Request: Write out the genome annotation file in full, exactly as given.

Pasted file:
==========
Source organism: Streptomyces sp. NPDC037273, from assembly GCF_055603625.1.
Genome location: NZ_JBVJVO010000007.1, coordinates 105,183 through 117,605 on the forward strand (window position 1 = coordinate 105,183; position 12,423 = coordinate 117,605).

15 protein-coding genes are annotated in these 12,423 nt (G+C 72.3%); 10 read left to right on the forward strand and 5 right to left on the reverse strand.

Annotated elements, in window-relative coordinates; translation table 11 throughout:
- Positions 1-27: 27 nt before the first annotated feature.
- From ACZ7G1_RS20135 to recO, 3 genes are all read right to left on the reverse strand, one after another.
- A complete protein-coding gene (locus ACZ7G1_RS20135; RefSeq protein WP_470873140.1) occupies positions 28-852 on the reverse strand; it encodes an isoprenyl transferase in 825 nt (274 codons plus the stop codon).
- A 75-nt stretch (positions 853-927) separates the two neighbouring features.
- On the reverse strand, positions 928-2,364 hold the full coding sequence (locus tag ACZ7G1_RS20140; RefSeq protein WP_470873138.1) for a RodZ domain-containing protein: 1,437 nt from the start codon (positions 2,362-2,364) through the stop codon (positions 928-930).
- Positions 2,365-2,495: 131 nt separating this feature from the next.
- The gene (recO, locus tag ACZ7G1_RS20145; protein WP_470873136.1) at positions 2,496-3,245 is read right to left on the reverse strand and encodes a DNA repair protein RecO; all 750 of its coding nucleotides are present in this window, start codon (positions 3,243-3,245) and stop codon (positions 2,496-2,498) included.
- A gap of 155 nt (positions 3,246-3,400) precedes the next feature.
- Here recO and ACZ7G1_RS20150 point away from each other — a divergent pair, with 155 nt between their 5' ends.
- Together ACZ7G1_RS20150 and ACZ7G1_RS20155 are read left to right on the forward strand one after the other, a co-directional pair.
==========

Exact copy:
Source organism: Streptomyces sp. NPDC037273, from assembly GCF_055603625.1.
Genome location: NZ_JBVJVO010000007.1, coordinates 105,183 through 117,605 on the forward strand (window position 1 = coordinate 105,183; position 12,423 = coordinate 117,605).

15 protein-coding genes are annotated in these 12,423 nt (G+C 72.3%); 10 read left to right on the forward strand and 5 right to left on the reverse strand.

Annotated elements, in window-relative coordinates; translation table 11 throughout:
- Positions 1-27: 27 nt before the first annotated feature.
- From ACZ7G1_RS20135 to recO, 3 genes are all read right to left on the reverse strand, one after another.
- A complete protein-coding gene (locus ACZ7G1_RS20135; RefSeq protein WP_470873140.1) occupies positions 28-852 on the reverse strand; it encodes an isoprenyl transferase in 825 nt (274 codons plus the stop codon).
- A 75-nt stretch (positions 853-927) separates the two neighbouring features.
- On the reverse strand, positions 928-2,364 hold the full coding sequence (locus tag ACZ7G1_RS20140; RefSeq protein WP_470873138.1) for a RodZ domain-containing protein: 1,437 nt from the start codon (positions 2,362-2,364) through the stop codon (positions 928-930).
- Positions 2,365-2,495: 131 nt separating this feature from the next.
- The gene (recO, locus tag ACZ7G1_RS20145; protein WP_470873136.1) at positions 2,496-3,245 is read right to left on the reverse strand and encodes a DNA repair protein RecO; all 750 of its coding nucleotides are present in this window, start codon (positions 3,243-3,245) and stop codon (positions 2,496-2,498) included.
- A gap of 155 nt (positions 3,246-3,400) precedes the next feature.
- Here recO and ACZ7G1_RS20150 point away from each other — a divergent pair, with 155 nt between their 5' ends.
- Together ACZ7G1_RS20150 and ACZ7G1_RS20155 are read left to right on the forward strand one after the other, a co-directional pair.